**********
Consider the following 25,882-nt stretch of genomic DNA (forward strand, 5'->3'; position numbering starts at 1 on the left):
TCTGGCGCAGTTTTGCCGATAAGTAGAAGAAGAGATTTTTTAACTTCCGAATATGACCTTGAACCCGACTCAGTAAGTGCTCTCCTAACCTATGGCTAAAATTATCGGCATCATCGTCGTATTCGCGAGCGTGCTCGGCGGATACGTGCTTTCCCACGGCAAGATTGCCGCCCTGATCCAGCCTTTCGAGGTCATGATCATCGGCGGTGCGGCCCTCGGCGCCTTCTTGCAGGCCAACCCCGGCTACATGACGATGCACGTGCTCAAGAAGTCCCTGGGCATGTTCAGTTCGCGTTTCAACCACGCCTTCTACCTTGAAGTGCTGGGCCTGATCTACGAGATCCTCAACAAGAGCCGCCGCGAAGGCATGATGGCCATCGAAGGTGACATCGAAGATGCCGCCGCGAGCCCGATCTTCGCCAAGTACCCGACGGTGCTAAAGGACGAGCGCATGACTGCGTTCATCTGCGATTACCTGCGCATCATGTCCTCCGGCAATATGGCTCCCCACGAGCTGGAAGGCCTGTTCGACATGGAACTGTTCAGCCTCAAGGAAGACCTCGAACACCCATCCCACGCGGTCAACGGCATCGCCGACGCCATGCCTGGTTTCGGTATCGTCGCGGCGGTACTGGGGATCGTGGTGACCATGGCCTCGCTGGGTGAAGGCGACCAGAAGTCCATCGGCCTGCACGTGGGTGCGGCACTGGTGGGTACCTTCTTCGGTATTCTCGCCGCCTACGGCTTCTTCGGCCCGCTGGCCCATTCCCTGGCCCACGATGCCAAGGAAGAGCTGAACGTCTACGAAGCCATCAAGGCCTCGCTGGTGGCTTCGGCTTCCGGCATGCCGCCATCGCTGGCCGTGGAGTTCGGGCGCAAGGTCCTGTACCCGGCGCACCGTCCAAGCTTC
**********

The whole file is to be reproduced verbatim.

Consider the following 25,882-nt stretch of genomic DNA (forward strand, 5'->3'; position numbering starts at 1 on the left):
TCTGGCGCAGTTTTGCCGATAAGTAGAAGAAGAGATTTTTTAACTTCCGAATATGACCTTGAACCCGACTCAGTAAGTGCTCTCCTAACCTATGGCTAAAATTATCGGCATCATCGTCGTATTCGCGAGCGTGCTCGGCGGATACGTGCTTTCCCACGGCAAGATTGCCGCCCTGATCCAGCCTTTCGAGGTCATGATCATCGGCGGTGCGGCCCTCGGCGCCTTCTTGCAGGCCAACCCCGGCTACATGACGATGCACGTGCTCAAGAAGTCCCTGGGCATGTTCAGTTCGCGTTTCAACCACGCCTTCTACCTTGAAGTGCTGGGCCTGATCTACGAGATCCTCAACAAGAGCCGCCGCGAAGGCATGATGGCCATCGAAGGTGACATCGAAGATGCCGCCGCGAGCCCGATCTTCGCCAAGTACCCGACGGTGCTAAAGGACGAGCGCATGACTGCGTTCATCTGCGATTACCTGCGCATCATGTCCTCCGGCAATATGGCTCCCCACGAGCTGGAAGGCCTGTTCGACATGGAACTGTTCAGCCTCAAGGAAGACCTCGAACACCCATCCCACGCGGTCAACGGCATCGCCGACGCCATGCCTGGTTTCGGTATCGTCGCGGCGGTACTGGGGATCGTGGTGACCATGGCCTCGCTGGGTGAAGGCGACCAGAAGTCCATCGGCCTGCACGTGGGTGCGGCACTGGTGGGTACCTTCTTCGGTATTCTCGCCGCCTACGGCTTCTTCGGCCCGCTGGCCCATTCCCTGGCCCACGATGCCAAGGAAGAGCTGAACGTCTACGAAGCCATCAAGGCCTCGCTGGTGGCTTCGGCTTCCGGCATGCCGCCATCGCTGGCCGTGGAGTTCGGGCGCAAGGTCCTGTACCCGGCGCACCGTCCAAGCTTC